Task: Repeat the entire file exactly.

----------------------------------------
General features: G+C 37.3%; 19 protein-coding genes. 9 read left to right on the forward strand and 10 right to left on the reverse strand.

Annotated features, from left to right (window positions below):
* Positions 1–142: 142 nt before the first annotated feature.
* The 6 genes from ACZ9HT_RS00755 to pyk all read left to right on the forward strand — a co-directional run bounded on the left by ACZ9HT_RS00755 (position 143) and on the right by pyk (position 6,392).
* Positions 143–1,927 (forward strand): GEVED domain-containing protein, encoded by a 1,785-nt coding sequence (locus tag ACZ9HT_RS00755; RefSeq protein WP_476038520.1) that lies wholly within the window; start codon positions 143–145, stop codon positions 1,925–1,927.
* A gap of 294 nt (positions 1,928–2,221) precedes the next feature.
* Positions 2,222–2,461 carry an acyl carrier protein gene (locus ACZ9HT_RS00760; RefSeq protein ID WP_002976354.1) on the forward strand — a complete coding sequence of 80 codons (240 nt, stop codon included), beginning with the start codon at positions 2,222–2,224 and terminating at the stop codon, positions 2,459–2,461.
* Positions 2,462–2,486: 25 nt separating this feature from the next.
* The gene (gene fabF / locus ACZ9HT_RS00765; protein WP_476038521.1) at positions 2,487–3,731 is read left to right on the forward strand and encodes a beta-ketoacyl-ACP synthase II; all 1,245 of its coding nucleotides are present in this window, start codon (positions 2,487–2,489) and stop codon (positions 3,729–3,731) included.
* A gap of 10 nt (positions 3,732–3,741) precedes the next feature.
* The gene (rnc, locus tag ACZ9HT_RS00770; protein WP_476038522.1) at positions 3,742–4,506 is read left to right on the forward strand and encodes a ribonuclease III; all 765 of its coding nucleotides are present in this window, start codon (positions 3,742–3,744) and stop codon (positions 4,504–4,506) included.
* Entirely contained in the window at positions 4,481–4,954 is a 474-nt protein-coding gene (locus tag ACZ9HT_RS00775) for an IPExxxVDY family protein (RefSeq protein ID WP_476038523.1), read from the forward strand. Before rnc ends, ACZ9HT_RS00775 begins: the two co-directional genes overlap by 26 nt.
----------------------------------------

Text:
General features: G+C 37.3%; 19 protein-coding genes. 9 read left to right on the forward strand and 10 right to left on the reverse strand.

Annotated features, from left to right (window positions below):
* Positions 1–142: 142 nt before the first annotated feature.
* The 6 genes from ACZ9HT_RS00755 to pyk all read left to right on the forward strand — a co-directional run bounded on the left by ACZ9HT_RS00755 (position 143) and on the right by pyk (position 6,392).
* Positions 143–1,927 (forward strand): GEVED domain-containing protein, encoded by a 1,785-nt coding sequence (locus tag ACZ9HT_RS00755; RefSeq protein WP_476038520.1) that lies wholly within the window; start codon positions 143–145, stop codon positions 1,925–1,927.
* A gap of 294 nt (positions 1,928–2,221) precedes the next feature.
* Positions 2,222–2,461 carry an acyl carrier protein gene (locus ACZ9HT_RS00760; RefSeq protein ID WP_002976354.1) on the forward strand — a complete coding sequence of 80 codons (240 nt, stop codon included), beginning with the start codon at positions 2,222–2,224 and terminating at the stop codon, positions 2,459–2,461.
* Positions 2,462–2,486: 25 nt separating this feature from the next.
* The gene (gene fabF / locus ACZ9HT_RS00765; protein WP_476038521.1) at positions 2,487–3,731 is read left to right on the forward strand and encodes a beta-ketoacyl-ACP synthase II; all 1,245 of its coding nucleotides are present in this window, start codon (positions 2,487–2,489) and stop codon (positions 3,729–3,731) included.
* A gap of 10 nt (positions 3,732–3,741) precedes the next feature.
* The gene (rnc, locus tag ACZ9HT_RS00770; protein WP_476038522.1) at positions 3,742–4,506 is read left to right on the forward strand and encodes a ribonuclease III; all 765 of its coding nucleotides are present in this window, start codon (positions 3,742–3,744) and stop codon (positions 4,504–4,506) included.
* Entirely contained in the window at positions 4,481–4,954 is a 474-nt protein-coding gene (locus tag ACZ9HT_RS00775) for an IPExxxVDY family protein (RefSeq protein ID WP_476038523.1), read from the forward strand. Before rnc ends, ACZ9HT_RS00775 begins: the two co-directional genes overlap by 26 nt.